Pregnancy brings with it a host of new health concerns, and for some women, an increase in anxiety. Although it’s usually a joyful event for the mother-to-be, it often brings with it an increased risk for anxiety attacks. In many situations, a visit to the doctor will leave you with a prescription for anti-anxiety medication, but is this type of medication safe for pregnant women? This article will address that pertinent issue, and provide you with a few strategies to overcome your anxiety.
The connection between a mother and her unborn baby is still shrouded in mystery in many ways, and sometimes it’s difficult to determine how much of the mother’s actions have a lasting effect on the child. A recent online ADAA poll showed that 52 percent of mothers reported an increase of anxiety during their pregnancy. Most health experts believe that excessive stress and anxiety can be harmful to the developing fetus, so if you are suffering from those issues, it’s very important that you take action. One would reasonably conclude that now is the time to take anti-anxiety medications, but studies examining potential negative medical outcomes from anti-anxiety medicines on the fetus have been mixed. Generally, doctors will prescribe these medications during pregnancy, but they should be taken with a note of caution. As is the case with anyone taking these medications, they come with the potential for many negative side effects, and are notorious for being very addictive. The American Psychiatric Association and the American College of Obstetricians recommend that women who have mild symptoms taper off their medicine for six months or longer before conceiving. However, those with severe anxiety should consult with their physicians, and possible stay on their medication due to their heightened risk of relapse.
If possible, you should try to exhaust natural alternatives before resorting to medication as a last resort. You can begin by learning how to breathe properly, as most people breathe far too shallowly. Take a deep breath from your diaphragm, hold the breath for five seconds, and then slowly release. It’s important to practice your breathing technique every day, as it will come in handy during periods of high anxiety. Mindfulness meditation may also be helpful, and you can begin to do this by closing your eyes and focusing on a peaceful, relaxing scene, and paying close attention to how your body feels.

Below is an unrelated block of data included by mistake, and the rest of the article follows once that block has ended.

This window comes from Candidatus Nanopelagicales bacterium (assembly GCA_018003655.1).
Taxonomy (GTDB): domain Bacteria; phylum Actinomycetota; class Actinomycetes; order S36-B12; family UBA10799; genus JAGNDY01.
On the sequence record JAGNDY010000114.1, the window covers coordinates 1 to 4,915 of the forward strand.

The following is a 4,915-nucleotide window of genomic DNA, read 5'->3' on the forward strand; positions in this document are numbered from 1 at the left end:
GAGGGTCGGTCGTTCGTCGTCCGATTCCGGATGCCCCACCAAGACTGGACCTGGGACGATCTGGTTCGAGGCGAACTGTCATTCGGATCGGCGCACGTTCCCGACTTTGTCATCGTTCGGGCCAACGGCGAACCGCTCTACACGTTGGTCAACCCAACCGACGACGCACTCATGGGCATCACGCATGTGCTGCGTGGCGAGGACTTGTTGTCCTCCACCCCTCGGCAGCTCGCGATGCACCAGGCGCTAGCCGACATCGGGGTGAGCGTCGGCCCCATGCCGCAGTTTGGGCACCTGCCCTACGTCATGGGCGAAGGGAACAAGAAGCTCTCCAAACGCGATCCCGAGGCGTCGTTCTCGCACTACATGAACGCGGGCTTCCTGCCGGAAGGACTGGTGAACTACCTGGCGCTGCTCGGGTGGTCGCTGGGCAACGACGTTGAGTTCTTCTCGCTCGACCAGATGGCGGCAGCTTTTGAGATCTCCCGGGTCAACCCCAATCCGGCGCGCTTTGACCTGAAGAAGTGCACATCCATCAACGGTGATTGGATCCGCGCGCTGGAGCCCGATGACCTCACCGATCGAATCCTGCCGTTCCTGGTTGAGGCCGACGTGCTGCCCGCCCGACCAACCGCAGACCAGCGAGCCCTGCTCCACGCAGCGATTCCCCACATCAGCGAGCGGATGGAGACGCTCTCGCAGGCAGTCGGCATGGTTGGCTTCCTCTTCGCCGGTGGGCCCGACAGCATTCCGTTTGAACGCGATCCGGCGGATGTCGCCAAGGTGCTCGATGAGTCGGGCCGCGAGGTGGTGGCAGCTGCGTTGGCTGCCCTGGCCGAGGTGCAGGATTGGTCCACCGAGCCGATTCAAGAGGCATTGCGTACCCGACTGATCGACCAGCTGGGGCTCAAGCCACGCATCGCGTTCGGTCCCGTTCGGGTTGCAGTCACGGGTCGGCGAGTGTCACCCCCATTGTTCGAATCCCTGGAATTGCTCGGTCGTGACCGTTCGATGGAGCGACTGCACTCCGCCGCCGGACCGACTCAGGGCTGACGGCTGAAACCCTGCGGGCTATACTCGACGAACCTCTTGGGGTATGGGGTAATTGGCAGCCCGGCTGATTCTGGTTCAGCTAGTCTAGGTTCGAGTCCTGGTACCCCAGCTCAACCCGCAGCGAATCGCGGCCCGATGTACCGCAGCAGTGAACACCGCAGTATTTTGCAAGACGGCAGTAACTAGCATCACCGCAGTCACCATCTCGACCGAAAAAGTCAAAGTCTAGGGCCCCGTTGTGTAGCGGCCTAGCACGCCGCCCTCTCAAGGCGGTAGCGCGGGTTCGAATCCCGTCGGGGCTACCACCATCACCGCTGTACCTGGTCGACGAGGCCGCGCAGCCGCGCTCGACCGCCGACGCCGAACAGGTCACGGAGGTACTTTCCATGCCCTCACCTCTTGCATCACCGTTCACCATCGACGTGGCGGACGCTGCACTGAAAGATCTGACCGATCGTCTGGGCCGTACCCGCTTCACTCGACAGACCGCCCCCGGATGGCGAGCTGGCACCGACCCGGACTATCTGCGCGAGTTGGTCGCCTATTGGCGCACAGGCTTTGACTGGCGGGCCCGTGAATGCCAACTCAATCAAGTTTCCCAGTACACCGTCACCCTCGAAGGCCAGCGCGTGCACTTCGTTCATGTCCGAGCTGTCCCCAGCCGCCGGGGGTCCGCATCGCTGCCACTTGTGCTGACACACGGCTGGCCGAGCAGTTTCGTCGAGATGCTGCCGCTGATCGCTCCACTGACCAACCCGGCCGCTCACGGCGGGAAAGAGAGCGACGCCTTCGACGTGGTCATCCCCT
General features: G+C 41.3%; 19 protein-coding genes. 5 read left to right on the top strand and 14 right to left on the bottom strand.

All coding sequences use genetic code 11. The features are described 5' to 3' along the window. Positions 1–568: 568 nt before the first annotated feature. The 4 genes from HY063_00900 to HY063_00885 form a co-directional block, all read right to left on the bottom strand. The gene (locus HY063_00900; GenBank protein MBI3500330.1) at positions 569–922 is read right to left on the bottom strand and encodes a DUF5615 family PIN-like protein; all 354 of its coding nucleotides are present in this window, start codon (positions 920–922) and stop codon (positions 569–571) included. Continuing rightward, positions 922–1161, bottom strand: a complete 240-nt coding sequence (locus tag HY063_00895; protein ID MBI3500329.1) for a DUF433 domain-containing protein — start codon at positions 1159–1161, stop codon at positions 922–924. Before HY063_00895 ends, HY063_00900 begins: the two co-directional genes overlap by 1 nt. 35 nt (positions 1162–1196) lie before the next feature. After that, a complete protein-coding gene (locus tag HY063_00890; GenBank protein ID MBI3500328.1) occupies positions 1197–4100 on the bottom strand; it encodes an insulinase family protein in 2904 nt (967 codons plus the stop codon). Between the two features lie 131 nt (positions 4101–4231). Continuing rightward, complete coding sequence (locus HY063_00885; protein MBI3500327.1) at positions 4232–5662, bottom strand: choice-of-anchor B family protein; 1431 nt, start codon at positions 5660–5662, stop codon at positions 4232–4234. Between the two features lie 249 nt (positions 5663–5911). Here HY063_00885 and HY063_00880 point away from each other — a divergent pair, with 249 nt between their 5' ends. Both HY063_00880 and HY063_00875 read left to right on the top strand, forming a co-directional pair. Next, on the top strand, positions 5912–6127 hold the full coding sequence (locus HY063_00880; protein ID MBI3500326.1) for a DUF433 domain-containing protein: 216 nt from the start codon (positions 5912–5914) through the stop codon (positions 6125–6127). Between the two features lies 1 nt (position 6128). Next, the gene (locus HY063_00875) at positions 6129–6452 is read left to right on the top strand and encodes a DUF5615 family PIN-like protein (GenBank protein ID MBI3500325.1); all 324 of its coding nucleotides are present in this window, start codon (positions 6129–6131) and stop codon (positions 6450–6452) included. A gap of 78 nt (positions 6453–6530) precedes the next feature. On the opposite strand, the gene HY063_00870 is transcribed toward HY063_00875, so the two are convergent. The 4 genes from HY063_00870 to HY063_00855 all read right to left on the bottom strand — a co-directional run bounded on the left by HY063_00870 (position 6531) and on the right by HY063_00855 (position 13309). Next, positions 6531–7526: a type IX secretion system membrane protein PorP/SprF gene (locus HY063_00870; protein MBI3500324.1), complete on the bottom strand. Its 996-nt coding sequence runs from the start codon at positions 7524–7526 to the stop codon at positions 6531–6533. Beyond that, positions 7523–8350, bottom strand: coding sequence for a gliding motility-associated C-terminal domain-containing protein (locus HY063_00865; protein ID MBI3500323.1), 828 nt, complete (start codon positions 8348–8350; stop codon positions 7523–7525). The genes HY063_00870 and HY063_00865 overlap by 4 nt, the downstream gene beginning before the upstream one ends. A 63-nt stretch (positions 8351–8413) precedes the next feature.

In addition to proper breathing and meditation, you should also consider “retraining” your brain through cognitive-behavioral therapy. In order to this, you’ll have to find a psychologist, counselor or licensed clinical social worker who is specifically trained in this type of therapy. More traditional forms of talk therapy aren’t nearly as helpful to the anxiety sufferer as cognitive-behavioral therapy, because this type of therapy addresses the thoughts that are causing your anxiety in the present, and focuses less on what happened in your past. Cognitive-behavioral therapy teaches you how to identify common distortions in your thinking, and shows you how to change those distortions into more realistic and productive modes of thinking. For example, a cognitive distortion that is very common among anxiety sufferers is catastrophizing, colloquially referred to as “making a mountain out of a molehill.” If you engage in this type of thinking frequently, you’ll soon learn through therapy to step back and realistically assess the situation that is making you anxious. It’s important to note that cognitive-behavioral therapy is not the same as positive thinking, as its aim is to lead you into false, Pollyanna-type delusions, but rather to see life through a realistic lens.
In conclusion, you don’t have to jeopardize your health and the health of your body by constantly trying to fight your anxiety on your own. The methods in this article are just a few of the weapons at your disposal, and using them will entail a more serene, peaceful life you and your new child.
“Pregnancy and Medication.” Anxiety and Depression Association of America. <http:www.adaa.org> 18 Jan 2012.